In its decision on September 24th, the Federal Circuit reminded the Patent Office that the principles of due process are still alive and kicking and cannot be ignored by the Patent Office's judiciary.
The case came to the Federal Circuit on appeal from a decision by the USPTO's Board of Patent Appeals and Interferences (BPAI) holding invalid various claims of U.S. Patent No. 6,260,097, which had been finally rejected as invalid by the examiner during an inter partes reexamination. The '097 patent relates to dynamic random-access memory (DRAM). Specifically, the claims are directed to what the assignee, Rambus, refers to as the "dual-edge/double-data-rate" functionality because the system transfers data at twice the rate by employing both the rising and falling edges of a clock signal that synchronizes the operations within the system. While the technology at issue in this case is outside the normal parlance of the Patent Docs faithful, the issues raised by the Federal Circuit in its decision are applicable to any technology.
Rambus appealed the Board's decisions on the issues of claim construction and obviousness. The Federal Circuit agreed with the Board's claim construction and, for purposes of this post, we will not address the Court's claim construction analysis as it was fairly routine. The real take-away for the reader of the Rambus v. Rea decision were the three errors the Federal Circuit found with the Board's obviousness decision.
The first error by the Board was a shifting the burden onto the Patentee to prove that the claims were not obvious. In its opinion, the BPAI had concluded that "Rambus ha[d] not demonstrated that skilled artisans . . . would not have been able to arrive at the broadly claimed invention." Rambus v. Rea, p. 11, citing Board decision. As the Federal Circuit reminded the Patent Office, the burden is the Office's, not the Applicants, to present evidence of invalidity. This is particularly true in a reexamination proceeding where "a preponderance of the evidence must show nonpatentability before the PTO may reject the claims." Id. at 11. As we enter the new age of reexamination under the inter partes review process, this opinion serves as an important reminder to the new ALJs empaneled as part of the Patent Trial and Appeal Board.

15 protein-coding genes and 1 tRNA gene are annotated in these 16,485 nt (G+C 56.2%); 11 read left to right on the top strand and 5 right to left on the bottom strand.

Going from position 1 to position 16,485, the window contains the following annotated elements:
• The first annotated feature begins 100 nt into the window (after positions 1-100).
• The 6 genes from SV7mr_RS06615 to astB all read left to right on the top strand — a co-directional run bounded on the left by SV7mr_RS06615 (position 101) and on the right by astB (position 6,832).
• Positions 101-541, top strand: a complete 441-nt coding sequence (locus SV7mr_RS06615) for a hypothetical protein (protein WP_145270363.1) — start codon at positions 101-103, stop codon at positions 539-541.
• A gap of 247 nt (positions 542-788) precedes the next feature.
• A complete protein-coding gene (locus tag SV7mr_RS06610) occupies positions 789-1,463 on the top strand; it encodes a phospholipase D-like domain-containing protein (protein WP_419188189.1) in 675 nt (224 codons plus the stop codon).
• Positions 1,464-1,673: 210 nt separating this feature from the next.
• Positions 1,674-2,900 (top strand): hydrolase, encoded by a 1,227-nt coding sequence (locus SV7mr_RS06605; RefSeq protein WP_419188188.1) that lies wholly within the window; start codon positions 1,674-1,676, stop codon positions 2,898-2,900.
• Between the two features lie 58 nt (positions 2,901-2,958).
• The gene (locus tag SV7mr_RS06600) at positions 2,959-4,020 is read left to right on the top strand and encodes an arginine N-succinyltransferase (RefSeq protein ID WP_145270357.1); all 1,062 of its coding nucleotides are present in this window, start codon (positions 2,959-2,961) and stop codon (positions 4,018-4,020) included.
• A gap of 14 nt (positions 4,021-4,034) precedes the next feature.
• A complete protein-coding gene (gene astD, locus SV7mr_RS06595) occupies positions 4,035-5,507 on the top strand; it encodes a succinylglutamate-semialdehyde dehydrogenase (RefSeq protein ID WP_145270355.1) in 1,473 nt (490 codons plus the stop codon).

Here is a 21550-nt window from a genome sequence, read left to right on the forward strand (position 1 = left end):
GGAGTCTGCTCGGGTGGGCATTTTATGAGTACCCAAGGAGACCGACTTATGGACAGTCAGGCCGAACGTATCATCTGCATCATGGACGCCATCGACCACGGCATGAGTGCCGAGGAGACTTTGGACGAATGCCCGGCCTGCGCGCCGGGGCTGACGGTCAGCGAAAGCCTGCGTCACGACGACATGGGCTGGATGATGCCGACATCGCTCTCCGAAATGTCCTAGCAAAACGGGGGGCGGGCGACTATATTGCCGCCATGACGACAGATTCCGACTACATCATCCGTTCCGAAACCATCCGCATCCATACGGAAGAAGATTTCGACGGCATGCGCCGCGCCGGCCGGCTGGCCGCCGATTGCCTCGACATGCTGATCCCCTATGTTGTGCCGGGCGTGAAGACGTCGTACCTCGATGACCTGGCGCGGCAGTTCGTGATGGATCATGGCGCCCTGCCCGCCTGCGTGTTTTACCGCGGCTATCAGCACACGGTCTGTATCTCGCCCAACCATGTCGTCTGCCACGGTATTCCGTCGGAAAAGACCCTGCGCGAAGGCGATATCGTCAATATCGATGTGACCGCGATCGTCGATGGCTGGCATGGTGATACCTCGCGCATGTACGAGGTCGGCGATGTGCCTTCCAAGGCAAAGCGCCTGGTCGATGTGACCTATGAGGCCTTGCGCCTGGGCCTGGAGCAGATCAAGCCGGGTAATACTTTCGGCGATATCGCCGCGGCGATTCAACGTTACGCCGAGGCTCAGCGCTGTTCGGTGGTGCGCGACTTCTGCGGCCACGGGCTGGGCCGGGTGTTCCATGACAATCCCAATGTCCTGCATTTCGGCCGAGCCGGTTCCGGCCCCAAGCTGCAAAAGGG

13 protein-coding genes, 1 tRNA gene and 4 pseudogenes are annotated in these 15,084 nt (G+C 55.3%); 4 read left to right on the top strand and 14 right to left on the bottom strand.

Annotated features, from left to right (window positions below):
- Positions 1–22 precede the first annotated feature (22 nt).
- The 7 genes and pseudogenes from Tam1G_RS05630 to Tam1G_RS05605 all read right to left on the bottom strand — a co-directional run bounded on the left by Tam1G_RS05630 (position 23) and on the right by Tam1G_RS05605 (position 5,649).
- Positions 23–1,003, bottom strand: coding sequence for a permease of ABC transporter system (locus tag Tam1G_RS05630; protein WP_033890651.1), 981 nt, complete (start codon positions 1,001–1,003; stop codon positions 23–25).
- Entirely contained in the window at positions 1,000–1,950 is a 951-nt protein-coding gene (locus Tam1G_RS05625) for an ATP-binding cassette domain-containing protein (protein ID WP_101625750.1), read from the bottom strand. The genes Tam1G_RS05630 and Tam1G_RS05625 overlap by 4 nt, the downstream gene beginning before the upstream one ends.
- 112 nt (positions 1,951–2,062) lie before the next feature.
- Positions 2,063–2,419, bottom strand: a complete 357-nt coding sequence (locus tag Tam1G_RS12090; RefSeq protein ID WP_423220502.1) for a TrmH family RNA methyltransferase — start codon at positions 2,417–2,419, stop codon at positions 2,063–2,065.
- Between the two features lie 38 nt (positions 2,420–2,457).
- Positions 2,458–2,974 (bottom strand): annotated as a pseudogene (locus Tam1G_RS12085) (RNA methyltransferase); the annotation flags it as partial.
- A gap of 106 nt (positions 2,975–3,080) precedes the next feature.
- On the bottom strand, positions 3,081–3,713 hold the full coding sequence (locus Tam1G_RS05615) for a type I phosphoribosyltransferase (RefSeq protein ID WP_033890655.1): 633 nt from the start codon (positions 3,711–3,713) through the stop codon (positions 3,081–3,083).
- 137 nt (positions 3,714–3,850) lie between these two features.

The second error by the Board was created when the Board supplied its own reasons, that differed from those set forth previously by the examiner, to combine the prior art references to arrive at its obviousness determination. The Board may not rely on new facts and rationales not previously raised to the applicant by the examiner because the applicant has to have a "fair opportunity to react to the thrust of the rejection." Id. at 12. If the applicant has not had an "fair opportunity" to respond to the rejection, then the Board must designate its decision a new ground of rejection and provide appellant with an opportunity to respond. The Federal Circuit did not issue an opinion on the merits of the Board's obviousness determination -- it just took issue with the procedure used. However, it was a good reminder to the BPAI that these steps in the process cannot be skipped.
The final error by the Board was in its mistreatment of objective evidence non-obviousness. The Board took a very restrictive view of the nexus required between the evidence and the merits of the claimed invention. First, Rambus presented uncontested evidence of long-felt need and industry praise due to the claimed dual-edge data transfer functionality through an industry article and a press release by a Rambus competitor. However, the Board held that this evidence was not commensurate with the scope of the claims because the evidence discussed only one embodiment of the claims. The Court reminded the BPAI that the objective evidence need only be "reasonably commensurate with the scope of the claims." A patentee is not required to produce objective evidence of nonobviousness for every potential embodiment of the claim.
Rambus also presented uncontested evidence of commercial success through its licensing activities relating to its dual-edge data transfer functionality. The Board held that the evidence lacked nexus because "competitors have many reasons for taking licenses which are not necessarily related to obviousness." Id. at 15. The Federal Circuit took issue with the Board's position because there was no evidence in the record to support that assertion that the commercial value of the licenses stemmed from factors other than the claimed invention.
Finally, the Board held that all of the objective evidence of non-obviousness presented by Rambus lacked a nexus because the "dual-edge functionality" was disclosed in the prior art and, therefore, was not novel. The Federal Circuit reminded the BPAI that the obviousness inquiry must center around "the claimed invention as a whole." Id. The Court held that the evidence presented by Rambus was not limited to just the feature disclosed in the prior art. However, the Court declined to make a final factual determination regarding the objective evidence and remanded back to the PTO.
Viewing the Rambus v. Rea decision in light of other recent Federal Circuit decisions this year, such as Plantronics, Inc. v. Aliph, Inc. (July 31, 2013), Apple Inc. v. ITC (August 7, 2013), and Leo Pharmaceutical Products v. Rea (August 12, 2013), the Federal Circuit could not be sending a clearer message to all judiciary involved in invalidity determinations. Objective evidence of non-obviousness is not an optional component of the obviousness inquiry -- it is absolutely required and must be given its full consideration and weight.
Rambus Inc. v. Rea (Fed. Cir. 2013)
Panel: Circuit Judges Moore, Linn, and O'Malley
Opinion by Circuit Judge Moore